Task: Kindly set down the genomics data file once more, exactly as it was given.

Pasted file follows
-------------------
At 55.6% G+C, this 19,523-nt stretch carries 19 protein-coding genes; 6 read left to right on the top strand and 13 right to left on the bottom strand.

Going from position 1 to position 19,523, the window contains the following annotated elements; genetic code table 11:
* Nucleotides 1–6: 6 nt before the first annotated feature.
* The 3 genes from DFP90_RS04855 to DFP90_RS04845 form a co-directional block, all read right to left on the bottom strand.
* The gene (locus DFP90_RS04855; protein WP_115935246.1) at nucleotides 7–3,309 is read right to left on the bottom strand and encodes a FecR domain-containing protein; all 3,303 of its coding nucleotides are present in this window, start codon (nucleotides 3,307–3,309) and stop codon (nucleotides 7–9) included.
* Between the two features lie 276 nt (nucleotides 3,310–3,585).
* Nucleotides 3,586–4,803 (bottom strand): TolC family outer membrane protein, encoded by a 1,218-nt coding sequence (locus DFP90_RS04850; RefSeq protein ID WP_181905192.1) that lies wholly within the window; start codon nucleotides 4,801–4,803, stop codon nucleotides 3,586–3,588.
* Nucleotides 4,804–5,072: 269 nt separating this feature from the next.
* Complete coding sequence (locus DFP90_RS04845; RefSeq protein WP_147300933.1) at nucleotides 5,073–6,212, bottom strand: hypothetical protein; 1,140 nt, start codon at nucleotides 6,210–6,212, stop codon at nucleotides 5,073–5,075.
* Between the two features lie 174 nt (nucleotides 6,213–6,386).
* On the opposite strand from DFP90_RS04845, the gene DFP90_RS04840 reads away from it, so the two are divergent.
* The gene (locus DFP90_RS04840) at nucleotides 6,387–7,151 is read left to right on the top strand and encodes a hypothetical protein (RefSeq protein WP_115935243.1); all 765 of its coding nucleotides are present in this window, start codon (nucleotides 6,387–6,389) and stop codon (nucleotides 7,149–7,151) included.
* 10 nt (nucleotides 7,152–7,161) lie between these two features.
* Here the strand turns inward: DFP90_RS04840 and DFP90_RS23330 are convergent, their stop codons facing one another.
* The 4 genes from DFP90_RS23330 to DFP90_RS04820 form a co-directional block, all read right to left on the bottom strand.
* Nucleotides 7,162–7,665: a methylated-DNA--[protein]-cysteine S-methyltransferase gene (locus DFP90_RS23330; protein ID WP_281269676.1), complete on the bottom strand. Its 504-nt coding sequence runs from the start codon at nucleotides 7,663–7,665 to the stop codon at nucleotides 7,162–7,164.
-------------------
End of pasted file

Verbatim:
At 55.6% G+C, this 19,523-nt stretch carries 19 protein-coding genes; 6 read left to right on the top strand and 13 right to left on the bottom strand.

Going from position 1 to position 19,523, the window contains the following annotated elements; genetic code table 11:
* Nucleotides 1–6: 6 nt before the first annotated feature.
* The 3 genes from DFP90_RS04855 to DFP90_RS04845 form a co-directional block, all read right to left on the bottom strand.
* The gene (locus DFP90_RS04855; protein WP_115935246.1) at nucleotides 7–3,309 is read right to left on the bottom strand and encodes a FecR domain-containing protein; all 3,303 of its coding nucleotides are present in this window, start codon (nucleotides 3,307–3,309) and stop codon (nucleotides 7–9) included.
* Between the two features lie 276 nt (nucleotides 3,310–3,585).
* Nucleotides 3,586–4,803 (bottom strand): TolC family outer membrane protein, encoded by a 1,218-nt coding sequence (locus DFP90_RS04850; RefSeq protein ID WP_181905192.1) that lies wholly within the window; start codon nucleotides 4,801–4,803, stop codon nucleotides 3,586–3,588.
* Nucleotides 4,804–5,072: 269 nt separating this feature from the next.
* Complete coding sequence (locus DFP90_RS04845; RefSeq protein WP_147300933.1) at nucleotides 5,073–6,212, bottom strand: hypothetical protein; 1,140 nt, start codon at nucleotides 6,210–6,212, stop codon at nucleotides 5,073–5,075.
* Between the two features lie 174 nt (nucleotides 6,213–6,386).
* On the opposite strand from DFP90_RS04845, the gene DFP90_RS04840 reads away from it, so the two are divergent.
* The gene (locus DFP90_RS04840) at nucleotides 6,387–7,151 is read left to right on the top strand and encodes a hypothetical protein (RefSeq protein WP_115935243.1); all 765 of its coding nucleotides are present in this window, start codon (nucleotides 6,387–6,389) and stop codon (nucleotides 7,149–7,151) included.
* 10 nt (nucleotides 7,152–7,161) lie between these two features.
* Here the strand turns inward: DFP90_RS04840 and DFP90_RS23330 are convergent, their stop codons facing one another.
* The 4 genes from DFP90_RS23330 to DFP90_RS04820 form a co-directional block, all read right to left on the bottom strand.
* Nucleotides 7,162–7,665: a methylated-DNA--[protein]-cysteine S-methyltransferase gene (locus DFP90_RS23330; protein ID WP_281269676.1), complete on the bottom strand. Its 504-nt coding sequence runs from the start codon at nucleotides 7,663–7,665 to the stop codon at nucleotides 7,162–7,164.